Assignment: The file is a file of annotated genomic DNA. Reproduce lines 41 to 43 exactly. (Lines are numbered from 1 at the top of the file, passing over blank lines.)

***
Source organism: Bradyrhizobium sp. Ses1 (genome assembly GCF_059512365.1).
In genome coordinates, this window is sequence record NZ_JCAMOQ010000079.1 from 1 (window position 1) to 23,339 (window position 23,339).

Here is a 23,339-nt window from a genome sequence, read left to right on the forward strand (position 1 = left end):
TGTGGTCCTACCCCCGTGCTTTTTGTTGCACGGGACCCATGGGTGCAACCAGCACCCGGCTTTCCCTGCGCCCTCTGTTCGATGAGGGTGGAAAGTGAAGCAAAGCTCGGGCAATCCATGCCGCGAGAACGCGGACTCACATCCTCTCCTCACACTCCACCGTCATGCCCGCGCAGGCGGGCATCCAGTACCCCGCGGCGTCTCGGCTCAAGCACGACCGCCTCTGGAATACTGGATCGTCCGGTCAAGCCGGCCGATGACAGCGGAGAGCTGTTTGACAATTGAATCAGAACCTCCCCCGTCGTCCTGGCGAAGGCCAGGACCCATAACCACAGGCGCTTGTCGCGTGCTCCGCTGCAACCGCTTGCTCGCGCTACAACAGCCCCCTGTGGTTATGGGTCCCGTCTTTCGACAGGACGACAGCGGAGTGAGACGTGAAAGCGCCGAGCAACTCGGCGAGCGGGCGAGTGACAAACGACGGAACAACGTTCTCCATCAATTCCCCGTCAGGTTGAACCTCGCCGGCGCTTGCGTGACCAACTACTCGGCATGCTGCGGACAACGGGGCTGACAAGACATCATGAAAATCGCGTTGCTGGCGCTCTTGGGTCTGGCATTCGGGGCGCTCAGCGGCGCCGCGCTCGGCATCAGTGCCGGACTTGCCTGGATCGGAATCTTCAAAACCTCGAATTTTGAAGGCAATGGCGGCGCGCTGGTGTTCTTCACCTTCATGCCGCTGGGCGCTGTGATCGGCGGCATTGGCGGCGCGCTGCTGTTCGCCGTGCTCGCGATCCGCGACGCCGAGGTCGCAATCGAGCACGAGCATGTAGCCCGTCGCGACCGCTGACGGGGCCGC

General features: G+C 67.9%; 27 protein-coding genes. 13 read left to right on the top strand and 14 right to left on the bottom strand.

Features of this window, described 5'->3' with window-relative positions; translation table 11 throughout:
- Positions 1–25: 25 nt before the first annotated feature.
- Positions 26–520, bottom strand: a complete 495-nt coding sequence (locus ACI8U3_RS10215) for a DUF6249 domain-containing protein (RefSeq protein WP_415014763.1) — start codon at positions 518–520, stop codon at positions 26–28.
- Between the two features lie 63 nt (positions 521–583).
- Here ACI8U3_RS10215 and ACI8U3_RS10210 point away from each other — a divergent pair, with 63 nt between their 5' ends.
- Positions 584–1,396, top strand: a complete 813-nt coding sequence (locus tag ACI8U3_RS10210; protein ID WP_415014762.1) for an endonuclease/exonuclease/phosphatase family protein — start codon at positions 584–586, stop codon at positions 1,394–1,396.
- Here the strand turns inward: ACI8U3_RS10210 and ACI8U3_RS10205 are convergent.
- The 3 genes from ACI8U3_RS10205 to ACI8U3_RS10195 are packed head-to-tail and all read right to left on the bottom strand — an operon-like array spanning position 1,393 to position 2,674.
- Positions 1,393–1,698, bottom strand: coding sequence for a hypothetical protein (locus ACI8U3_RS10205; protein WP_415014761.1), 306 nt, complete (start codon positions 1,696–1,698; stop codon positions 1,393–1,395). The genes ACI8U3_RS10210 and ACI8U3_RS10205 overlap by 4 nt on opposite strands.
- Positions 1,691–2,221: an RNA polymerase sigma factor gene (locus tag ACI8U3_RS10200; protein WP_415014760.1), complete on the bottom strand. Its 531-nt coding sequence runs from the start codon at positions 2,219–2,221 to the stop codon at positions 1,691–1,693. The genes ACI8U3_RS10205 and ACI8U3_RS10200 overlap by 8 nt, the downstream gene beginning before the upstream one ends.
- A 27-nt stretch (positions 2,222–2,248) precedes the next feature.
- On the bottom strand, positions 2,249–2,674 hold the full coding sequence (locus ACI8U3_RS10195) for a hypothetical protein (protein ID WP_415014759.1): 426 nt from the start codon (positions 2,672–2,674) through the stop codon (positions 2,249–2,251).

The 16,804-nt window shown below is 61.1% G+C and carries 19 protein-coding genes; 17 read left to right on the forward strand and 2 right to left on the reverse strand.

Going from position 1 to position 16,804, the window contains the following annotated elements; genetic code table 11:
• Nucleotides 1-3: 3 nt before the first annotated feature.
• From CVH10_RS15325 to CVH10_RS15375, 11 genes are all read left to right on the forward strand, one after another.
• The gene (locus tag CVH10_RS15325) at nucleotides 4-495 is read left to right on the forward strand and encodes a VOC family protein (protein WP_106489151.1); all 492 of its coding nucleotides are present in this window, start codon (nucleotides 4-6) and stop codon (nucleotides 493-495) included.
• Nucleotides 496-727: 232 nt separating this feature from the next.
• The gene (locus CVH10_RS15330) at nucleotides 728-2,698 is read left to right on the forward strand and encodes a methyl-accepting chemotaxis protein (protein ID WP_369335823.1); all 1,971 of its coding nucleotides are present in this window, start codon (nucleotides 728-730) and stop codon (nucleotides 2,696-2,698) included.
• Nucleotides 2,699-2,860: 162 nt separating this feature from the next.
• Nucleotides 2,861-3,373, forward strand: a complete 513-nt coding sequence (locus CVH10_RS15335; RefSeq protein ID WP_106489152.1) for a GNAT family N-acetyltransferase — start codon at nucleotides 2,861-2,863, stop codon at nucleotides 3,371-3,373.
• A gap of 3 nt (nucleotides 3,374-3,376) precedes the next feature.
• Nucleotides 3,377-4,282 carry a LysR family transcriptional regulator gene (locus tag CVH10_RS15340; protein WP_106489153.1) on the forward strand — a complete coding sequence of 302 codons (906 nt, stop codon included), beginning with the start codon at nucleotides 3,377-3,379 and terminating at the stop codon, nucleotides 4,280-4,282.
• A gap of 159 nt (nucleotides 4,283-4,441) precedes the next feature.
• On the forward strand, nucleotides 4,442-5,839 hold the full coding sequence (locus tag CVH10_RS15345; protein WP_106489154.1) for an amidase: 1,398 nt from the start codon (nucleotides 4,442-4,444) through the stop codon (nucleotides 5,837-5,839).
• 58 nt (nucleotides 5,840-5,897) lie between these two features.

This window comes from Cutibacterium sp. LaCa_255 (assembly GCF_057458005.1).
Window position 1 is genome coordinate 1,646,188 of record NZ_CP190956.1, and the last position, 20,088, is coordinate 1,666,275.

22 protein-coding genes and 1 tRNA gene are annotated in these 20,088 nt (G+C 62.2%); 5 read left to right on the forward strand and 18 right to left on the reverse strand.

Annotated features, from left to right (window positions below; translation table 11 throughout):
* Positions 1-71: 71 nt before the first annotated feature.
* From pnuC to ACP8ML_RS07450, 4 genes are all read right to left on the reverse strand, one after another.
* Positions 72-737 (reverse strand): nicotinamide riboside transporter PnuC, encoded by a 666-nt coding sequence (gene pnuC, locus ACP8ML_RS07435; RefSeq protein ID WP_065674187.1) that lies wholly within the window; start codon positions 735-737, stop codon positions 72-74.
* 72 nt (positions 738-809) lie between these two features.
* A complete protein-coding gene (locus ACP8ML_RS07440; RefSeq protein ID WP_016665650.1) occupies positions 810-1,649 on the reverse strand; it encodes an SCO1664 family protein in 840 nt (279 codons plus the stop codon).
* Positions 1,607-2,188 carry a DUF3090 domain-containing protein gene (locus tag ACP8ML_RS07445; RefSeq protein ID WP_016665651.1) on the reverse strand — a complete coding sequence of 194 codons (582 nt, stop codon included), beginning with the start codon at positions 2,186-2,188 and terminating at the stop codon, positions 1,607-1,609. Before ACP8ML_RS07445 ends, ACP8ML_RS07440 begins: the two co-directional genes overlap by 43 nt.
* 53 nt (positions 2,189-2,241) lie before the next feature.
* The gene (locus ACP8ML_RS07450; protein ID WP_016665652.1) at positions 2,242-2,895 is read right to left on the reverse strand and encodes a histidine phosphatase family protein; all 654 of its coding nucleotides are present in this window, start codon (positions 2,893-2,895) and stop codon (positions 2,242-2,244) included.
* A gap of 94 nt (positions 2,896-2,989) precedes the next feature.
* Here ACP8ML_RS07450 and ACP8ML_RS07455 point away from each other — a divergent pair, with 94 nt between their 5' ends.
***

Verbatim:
* Positions 1,607-2,188 carry a DUF3090 domain-containing protein gene (locus tag ACP8ML_RS07445; RefSeq protein ID WP_016665651.1) on the reverse strand — a complete coding sequence of 194 codons (582 nt, stop codon included), beginning with the start codon at positions 2,186-2,188 and terminating at the stop codon, positions 1,607-1,609. Before ACP8ML_RS07445 ends, ACP8ML_RS07440 begins: the two co-directional genes overlap by 43 nt.
* 53 nt (positions 2,189-2,241) lie before the next feature.
* The gene (locus ACP8ML_RS07450; protein ID WP_016665652.1) at positions 2,242-2,895 is read right to left on the reverse strand and encodes a histidine phosphatase family protein; all 654 of its coding nucleotides are present in this window, start codon (positions 2,893-2,895) and stop codon (positions 2,242-2,244) included.